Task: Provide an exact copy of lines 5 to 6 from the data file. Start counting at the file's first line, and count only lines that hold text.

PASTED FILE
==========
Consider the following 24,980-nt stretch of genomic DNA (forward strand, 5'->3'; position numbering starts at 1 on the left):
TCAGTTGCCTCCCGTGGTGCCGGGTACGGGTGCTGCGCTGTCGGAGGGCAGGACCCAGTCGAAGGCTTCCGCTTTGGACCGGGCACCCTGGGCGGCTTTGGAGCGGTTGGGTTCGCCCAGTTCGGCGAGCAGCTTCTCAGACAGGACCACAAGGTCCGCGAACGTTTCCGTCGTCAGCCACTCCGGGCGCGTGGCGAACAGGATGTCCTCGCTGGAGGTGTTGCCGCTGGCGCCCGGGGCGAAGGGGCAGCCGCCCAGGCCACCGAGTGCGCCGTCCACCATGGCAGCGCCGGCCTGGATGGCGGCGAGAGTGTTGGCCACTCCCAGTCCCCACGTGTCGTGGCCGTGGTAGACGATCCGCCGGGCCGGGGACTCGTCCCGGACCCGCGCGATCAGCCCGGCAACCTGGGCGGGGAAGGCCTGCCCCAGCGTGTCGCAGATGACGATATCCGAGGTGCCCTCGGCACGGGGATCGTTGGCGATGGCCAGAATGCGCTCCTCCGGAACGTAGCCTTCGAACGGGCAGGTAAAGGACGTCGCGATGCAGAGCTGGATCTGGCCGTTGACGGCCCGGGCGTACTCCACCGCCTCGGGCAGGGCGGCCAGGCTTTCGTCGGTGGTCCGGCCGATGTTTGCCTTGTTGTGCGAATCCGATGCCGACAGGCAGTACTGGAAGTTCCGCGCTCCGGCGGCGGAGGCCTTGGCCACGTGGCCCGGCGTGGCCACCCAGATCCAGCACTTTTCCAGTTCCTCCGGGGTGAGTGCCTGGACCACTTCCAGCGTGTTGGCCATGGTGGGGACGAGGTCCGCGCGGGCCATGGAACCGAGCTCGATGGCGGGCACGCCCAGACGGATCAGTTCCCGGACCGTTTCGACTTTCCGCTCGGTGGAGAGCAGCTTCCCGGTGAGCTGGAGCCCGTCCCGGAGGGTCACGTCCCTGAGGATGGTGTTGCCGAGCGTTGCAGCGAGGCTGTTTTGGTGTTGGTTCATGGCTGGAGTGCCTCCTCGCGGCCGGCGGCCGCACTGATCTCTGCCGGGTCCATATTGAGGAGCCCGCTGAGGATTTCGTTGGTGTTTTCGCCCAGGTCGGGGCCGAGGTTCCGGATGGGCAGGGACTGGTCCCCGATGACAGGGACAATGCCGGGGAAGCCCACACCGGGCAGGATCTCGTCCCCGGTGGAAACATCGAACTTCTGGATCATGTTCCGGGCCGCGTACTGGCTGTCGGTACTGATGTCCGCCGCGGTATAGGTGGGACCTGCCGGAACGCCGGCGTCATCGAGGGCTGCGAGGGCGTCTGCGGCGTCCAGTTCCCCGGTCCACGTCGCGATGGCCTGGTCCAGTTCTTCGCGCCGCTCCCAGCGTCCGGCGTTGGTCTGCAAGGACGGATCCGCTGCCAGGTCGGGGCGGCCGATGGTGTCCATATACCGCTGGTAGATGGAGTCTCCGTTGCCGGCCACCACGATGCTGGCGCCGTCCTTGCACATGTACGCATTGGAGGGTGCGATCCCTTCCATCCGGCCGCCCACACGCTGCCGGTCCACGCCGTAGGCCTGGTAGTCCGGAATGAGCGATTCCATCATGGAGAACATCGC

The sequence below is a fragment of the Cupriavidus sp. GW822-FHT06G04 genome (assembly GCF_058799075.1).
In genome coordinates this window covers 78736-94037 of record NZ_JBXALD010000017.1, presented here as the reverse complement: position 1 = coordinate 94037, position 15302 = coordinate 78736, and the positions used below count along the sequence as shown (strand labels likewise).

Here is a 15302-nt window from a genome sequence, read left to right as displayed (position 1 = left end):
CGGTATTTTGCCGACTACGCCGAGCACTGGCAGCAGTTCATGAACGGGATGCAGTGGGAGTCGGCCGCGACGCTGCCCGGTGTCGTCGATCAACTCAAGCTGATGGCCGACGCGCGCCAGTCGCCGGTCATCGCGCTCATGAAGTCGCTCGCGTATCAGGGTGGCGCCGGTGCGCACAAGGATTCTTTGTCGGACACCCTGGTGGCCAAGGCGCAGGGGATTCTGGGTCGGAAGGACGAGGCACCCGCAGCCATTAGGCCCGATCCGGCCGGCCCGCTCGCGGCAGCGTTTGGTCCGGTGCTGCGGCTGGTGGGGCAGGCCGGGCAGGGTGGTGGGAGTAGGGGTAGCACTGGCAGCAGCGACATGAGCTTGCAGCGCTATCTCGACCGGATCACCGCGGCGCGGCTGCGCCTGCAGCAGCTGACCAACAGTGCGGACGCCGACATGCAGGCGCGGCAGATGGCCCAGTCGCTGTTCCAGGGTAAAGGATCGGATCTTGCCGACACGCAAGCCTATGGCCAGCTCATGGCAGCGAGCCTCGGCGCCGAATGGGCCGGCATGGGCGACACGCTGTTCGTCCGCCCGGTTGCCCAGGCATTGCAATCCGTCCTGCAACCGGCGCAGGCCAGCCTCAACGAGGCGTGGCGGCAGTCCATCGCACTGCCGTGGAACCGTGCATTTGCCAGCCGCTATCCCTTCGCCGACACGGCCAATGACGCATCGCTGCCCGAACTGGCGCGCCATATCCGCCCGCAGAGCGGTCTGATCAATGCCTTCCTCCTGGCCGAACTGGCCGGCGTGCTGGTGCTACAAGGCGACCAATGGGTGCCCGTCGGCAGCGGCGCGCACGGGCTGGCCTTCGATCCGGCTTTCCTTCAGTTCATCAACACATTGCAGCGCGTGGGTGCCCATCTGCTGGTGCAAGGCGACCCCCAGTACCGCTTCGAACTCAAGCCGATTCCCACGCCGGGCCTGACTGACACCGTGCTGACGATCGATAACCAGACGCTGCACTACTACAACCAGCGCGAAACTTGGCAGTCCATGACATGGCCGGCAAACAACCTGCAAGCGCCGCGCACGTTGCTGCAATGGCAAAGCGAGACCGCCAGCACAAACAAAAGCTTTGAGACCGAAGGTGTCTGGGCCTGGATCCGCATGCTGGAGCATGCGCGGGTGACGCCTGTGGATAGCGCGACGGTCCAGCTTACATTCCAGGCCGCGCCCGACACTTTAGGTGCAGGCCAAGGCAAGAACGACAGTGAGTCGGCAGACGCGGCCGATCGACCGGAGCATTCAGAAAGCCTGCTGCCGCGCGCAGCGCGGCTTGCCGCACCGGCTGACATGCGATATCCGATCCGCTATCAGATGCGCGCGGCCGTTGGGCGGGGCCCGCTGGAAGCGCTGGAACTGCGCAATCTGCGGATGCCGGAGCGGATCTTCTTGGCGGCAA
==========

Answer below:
Here is a 15302-nt window from a genome sequence, read left to right as displayed (position 1 = left end):
CGGTATTTTGCCGACTACGCCGAGCACTGGCAGCAGTTCATGAACGGGATGCAGTGGGAGTCGGCCGCGACGCTGCCCGGTGTCGTCGATCAACTCAAGCTGATGGCCGACGCGCGCCAGTCGCCGGTCATCGCGCTCATGAAGTCGCTCGCGTATCAGGGTGGCGCCGGTGCGCACAAGGATTCTTTGTCGGACACCCTGGTGGCCAAGGCGCAGGGGATTCTGGGTCGGAAGGACGAGGCACCCGCAGCCATTAGGCCCGATCCGGCCGGCCCGCTCGCGGCAGCGTTTGGTCCGGTGCTGCGGCTGGTGGGGCAGGCCGGGCAGGGTGGTGGGAGTAGGGGTAGCACTGGCAGCAGCGACATGAGCTTGCAGCGCTATCTCGACCGGATCACCGCGGCGCGGCTGCGCCTGCAGCAGCTGACCAACAGTGCGGACGCCGACATGCAGGCGCGGCAGATGGCCCAGTCGCTGTTCCAGGGTAAAGGATCGGATCTTGCCGACACGCAAGCCTATGGCCAGCTCATGGCAGCGAGCCTCGGCGCCGAATGGGCCGGCATGGGCGACACGCTGTTCGTCCGCCCGGTTGCCCAGGCATTGCAATCCGTCCTGCAACCGGCGCAGGCCAGCCTCAACGAGGCGTGGCGGCAGTCCATCGCACTGCCGTGGAACCGTGCATTTGCCAGCCGCTATCCCTTCGCCGACACGGCCAATGACGCATCGCTGCCCGAACTGGCGCGCCATATCCGCCCGCAGAGCGGTCTGATCAATGCCTTCCTCCTGGCCGAACTGGCCGGCGTGCTGGTGCTACAAGGCGACCAATGGGTGCCCGTCGGCAGCGGCGCGCACGGGCTGGCCTTCGATCCGGCTTTCCTTCAGTTCATCAACACATTGCAGCGCGTGGGTGCCCATCTGCTGGTGCAAGGCGACCCCCAGTACCGCTTCGAACTCAAGCCGATTCCCACGCCGGGCCTGACTGACACCGTGCTGACGATCGATAACCAGACGCTGCACTACTACAACCAGCGCGAAACTTGGCAGTCCATGACATGGCCGGCAAACAACCTGCAAGCGCCGCGCACGTTGCTGCAATGGCAAAGCGAGACCGCCAGCACAAACAAAAGCTTTGAGACCGAAGGTGTCTGGGCCTGGATCCGCATGCTGGAGCATGCGCGGGTGACGCCTGTGGATAGCGCGACGGTCCAGCTTACATTCCAGGCCGCGCCCGACACTTTAGGTGCAGGCCAAGGCAAGAACGACAGTGAGTCGGCAGACGCGGCCGATCGACCGGAGCATTCAGAAAGCCTGCTGCCGCGCGCAGCGCGGCTTGCCGCACCGGCTGACATGCGATATCCGATCCGCTATCAGATGCGCGCGGCCGTTGGGCGGGGCCCGCTGGAAGCGCTGGAACTGCGCAATCTGCGGATGCCGGAGCGGATCTTCTTGGCGGCAA